For Your Society

Summer Art Preview

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In 1955, the Guggenheim held the first-ever museum exhibition of the Swiss artist Alberto Giacometti, installed in a temporary location while its Frank Lloyd Wright building was under construction. Nineteen years later, it mounted a posthumous, full-dress retrospective of the painter and sculptor, by then recognized as a titan of modernism, both for his early, brutal Surrealist works and, especially, for his later attenuated figures in plaster and bronze, works of such bare-bones intensity that his friend Jean-Paul Sartre once wrote that “to sculpt, for him, is to take the fat off space.” This summer, a hundred and seventy-five sculptures, paintings, and drawings by Giacometti will once again grace the museum’s rotunda. (Opens June 8.)

A smaller, but still vital, exhibition at MOMA spotlights the great Romanian sculptor Constantin Brancusi, who was twenty-five years older than Giacometti and a strong influence on his development. Indeed, it’s impossible to imagine the course of art in the twentieth century without Brancusi’s vision, in which the known world—fish, birds, a newborn baby—is compressed to its essence in objects of stone, brass, and wood. Eleven sculptures are accompanied by drawings, photographs, and archival material. (Opens July 22.) But the big news at MOMA this summer is the retrospective of Bodys Isek Kingelez, the Congolese sculptor who died in 2015, at the age of sixty-seven. Kingelez was working as a museum conservator in Kinshasha when he began to construct intricate, candy-colored models of fantasy buildings—and, later, cities—out of paper, soda cans, bottle caps, packaging, and plastic. His hope, according to the show’s curator, Sarah Suzuki, was to inspire people to imagine “a more harmonious, peaceful, beautiful, lively world.” (Opens May 26.)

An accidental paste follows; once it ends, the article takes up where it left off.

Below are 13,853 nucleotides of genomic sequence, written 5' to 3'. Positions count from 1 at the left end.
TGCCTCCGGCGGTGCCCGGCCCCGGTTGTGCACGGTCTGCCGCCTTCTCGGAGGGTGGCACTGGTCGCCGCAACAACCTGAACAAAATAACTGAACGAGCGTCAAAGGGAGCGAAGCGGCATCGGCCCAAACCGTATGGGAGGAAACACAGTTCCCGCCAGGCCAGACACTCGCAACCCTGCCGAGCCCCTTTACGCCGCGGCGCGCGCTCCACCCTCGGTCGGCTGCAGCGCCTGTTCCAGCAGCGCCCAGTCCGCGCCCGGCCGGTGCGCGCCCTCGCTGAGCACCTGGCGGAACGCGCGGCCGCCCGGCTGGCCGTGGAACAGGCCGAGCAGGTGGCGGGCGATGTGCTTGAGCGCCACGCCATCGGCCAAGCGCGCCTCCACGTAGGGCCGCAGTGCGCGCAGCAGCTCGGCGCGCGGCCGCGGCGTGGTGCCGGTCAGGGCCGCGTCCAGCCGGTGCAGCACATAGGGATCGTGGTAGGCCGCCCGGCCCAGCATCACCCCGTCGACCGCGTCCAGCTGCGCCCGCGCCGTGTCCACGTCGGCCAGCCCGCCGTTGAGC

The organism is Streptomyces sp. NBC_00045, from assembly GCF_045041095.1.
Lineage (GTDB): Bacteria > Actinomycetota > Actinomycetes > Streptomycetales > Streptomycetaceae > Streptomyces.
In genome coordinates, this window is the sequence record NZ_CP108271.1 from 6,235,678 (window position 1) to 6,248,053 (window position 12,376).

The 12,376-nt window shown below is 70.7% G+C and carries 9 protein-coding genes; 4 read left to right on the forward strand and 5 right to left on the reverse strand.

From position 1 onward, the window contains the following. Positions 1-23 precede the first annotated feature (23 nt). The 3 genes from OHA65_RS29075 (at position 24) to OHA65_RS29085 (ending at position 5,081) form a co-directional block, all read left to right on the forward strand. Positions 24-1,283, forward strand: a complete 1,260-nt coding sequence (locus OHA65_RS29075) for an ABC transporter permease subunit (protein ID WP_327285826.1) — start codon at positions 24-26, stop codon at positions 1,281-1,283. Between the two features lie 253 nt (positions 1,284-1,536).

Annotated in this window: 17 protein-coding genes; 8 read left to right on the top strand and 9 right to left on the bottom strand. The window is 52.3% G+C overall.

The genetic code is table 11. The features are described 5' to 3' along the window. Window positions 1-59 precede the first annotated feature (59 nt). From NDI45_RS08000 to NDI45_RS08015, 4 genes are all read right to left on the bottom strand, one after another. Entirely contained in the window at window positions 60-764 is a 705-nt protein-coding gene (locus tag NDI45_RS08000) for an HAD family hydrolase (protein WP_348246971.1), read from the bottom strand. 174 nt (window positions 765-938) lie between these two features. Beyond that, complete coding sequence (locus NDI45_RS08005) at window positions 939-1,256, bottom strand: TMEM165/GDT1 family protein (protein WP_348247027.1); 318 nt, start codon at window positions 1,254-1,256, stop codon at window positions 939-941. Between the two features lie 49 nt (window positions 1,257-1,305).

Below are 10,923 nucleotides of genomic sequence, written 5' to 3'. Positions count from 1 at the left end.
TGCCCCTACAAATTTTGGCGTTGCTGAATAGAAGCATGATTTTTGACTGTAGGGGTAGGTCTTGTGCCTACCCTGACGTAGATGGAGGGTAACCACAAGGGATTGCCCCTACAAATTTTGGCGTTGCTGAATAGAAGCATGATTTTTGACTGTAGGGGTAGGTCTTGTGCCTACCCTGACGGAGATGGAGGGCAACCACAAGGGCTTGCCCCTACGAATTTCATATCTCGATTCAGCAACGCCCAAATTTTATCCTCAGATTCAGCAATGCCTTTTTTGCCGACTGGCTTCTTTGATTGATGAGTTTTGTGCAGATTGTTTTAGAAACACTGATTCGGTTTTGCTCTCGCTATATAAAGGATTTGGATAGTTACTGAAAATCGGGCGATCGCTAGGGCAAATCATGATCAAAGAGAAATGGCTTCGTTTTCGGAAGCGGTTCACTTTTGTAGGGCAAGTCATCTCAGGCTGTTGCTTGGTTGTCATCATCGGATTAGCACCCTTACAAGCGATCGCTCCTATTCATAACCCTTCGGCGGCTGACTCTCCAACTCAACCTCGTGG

Bill Cunningham, the beloved style photographer for the Times, who died in 2016, was just as captivated by a chic person shopping for vegetables at the Union Square greenmarket as he was by a society swan in haute couture at a gala. The New-York Historical Society celebrates his long career in a show that includes hats from his days as a milliner (under the moniker William J), selections from the series “Façades” (devoted to the city’s architecture), pictures documenting his long friendship with the floral designer Suzette, and such memorabilia as a bicycle, a camera, and Cunningham’s signature blue French workman’s jacket. (Opens June 8.)

New York inspired both a ferocious beauty and an urgent activism in the paintings, photographs, films, writings, and performances


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